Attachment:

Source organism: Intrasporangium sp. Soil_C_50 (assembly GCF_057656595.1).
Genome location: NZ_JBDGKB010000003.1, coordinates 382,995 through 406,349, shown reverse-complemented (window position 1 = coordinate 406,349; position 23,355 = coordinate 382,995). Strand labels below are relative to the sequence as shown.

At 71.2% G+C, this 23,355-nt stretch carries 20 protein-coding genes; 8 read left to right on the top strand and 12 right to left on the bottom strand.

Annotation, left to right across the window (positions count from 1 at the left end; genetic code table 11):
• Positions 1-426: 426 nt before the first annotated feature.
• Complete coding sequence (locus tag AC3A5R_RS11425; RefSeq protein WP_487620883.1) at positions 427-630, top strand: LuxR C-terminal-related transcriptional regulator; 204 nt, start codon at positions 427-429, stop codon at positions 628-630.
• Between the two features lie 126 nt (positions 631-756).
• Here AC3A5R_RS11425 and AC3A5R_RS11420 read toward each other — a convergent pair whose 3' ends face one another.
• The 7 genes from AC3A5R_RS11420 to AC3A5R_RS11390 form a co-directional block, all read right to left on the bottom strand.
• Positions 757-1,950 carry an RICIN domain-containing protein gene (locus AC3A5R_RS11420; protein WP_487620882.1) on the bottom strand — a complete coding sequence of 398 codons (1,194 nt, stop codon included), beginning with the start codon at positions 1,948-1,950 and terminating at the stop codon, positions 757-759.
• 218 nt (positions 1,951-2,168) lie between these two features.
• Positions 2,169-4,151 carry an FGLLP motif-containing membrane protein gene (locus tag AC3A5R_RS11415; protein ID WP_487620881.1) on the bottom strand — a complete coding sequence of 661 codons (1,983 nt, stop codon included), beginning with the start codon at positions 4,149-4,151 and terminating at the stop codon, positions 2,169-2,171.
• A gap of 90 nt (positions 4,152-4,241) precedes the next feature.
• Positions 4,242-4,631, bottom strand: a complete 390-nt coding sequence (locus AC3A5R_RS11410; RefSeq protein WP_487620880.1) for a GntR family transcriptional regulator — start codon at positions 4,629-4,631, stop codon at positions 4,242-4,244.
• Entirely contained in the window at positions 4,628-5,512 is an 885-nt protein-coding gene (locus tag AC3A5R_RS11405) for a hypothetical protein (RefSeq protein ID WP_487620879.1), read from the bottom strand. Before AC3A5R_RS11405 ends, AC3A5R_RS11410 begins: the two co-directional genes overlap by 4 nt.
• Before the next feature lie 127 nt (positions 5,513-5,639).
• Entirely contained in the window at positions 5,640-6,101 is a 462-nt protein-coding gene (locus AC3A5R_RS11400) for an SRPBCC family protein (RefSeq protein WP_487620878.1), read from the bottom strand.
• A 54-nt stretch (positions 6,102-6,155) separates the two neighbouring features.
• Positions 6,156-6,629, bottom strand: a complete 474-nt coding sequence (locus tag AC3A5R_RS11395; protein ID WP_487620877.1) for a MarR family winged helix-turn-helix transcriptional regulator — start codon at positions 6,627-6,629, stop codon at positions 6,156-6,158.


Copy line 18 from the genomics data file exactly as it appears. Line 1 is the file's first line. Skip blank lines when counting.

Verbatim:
• A 54-nt stretch (positions 6,102-6,155) separates the two neighbouring features.